Man stuck with $43K bill after being airlifted, insurance says it wasn’t ‘medically necessary’

A Lincolnton man who was airlifted to a hospital following a car accident says his insurance wouldn’t cover the expense.

Stanley Mull says he was driving along Startown Road in Lincoln County when a driver cut in front of him to get to a gas station.

“I didn’t have a chance to slow down or nothing,” Mull said.

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The damage to the front of his truck made it look like an accordion and the inside was stuffed with deployed airbags.

“I thought I was OK, but my daughter showed up, my youngest daughter, and she said, ‘Dad, you’re going to the emergency room,’” he said.

Mull went to the ER where they ran tests “and discovered I was bleeding internally,” he said.

Mull says the doctors had him airlifted to Winston-Salem. “I had no input on that decision whatsoever. That was strictly the doctors’ call,” he said.

Even if he did have input, “My family would have said yes, and I would have said yes.”

He says the other driver was at fault so her insurance should have covered his injuries. But Mull says she didn’t have enough coverage, so it fell on his insurance, BlueCross Blue Shield of North Carolina.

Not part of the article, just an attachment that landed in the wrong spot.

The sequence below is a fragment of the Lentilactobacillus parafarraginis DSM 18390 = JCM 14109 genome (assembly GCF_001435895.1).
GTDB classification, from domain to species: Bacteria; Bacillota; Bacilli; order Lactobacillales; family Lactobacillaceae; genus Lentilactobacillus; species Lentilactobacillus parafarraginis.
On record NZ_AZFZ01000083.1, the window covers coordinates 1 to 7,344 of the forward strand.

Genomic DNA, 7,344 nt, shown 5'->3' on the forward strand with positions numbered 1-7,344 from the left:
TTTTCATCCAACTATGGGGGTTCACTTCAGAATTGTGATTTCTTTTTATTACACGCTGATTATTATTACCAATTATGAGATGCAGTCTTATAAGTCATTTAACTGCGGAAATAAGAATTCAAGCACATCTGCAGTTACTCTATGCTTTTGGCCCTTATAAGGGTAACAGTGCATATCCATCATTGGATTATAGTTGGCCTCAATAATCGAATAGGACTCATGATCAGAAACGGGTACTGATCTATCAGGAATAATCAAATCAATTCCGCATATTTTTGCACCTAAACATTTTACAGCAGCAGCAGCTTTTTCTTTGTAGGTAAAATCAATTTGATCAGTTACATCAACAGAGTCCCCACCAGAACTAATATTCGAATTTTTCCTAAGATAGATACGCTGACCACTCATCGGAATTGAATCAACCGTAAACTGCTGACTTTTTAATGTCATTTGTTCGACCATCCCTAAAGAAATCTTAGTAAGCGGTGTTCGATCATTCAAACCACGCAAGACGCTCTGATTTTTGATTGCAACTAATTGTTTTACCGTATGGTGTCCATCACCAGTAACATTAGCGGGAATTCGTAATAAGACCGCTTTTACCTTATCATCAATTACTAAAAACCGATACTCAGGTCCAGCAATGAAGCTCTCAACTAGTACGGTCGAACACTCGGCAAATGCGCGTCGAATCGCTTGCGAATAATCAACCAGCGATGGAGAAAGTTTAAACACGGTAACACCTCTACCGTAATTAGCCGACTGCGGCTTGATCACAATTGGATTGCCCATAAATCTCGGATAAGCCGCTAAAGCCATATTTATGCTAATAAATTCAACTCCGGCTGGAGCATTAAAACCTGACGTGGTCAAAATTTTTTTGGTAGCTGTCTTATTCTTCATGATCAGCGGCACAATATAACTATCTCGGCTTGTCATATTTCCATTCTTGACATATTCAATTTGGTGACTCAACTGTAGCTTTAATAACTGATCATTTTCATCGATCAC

“I thought that everything would have been taken care of,” he said. But it wasn’t.

BlueCross denied the claim twice. It viewed the flight as “non medically necessary.”

Mull had to pay $43,427.

“You work and work and work, and that kind of money is hard to come by,” he said.

Desperate, he asked Action 9′s Jason Stoogenke for help. Stoogenke emailed BlueCross and had Mull sign a privacy release so the company could discuss his case with Action 9. It told Stoogenke Mull’s claim was going through the appeals process and fewer than two weeks later, Mull says he got a letter, saying BlueCross reviewed its policies, overturned its denial, and now deemed his flight medically necessary.

“We’re always happy to help our members navigate the appeals process,” the company emailed Action 9.

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Stoogenke says to remember that you always have the right to refuse an ambulance or air ambulance. The problem is you may not be conscious or have time to weigh your options. So, if you’re shocked by a medical bill, any medical bill:

- Realize medical bills aren’t always final.

- Don’t be afraid to challenge your bill.

- Do what Mull did and be persistent.

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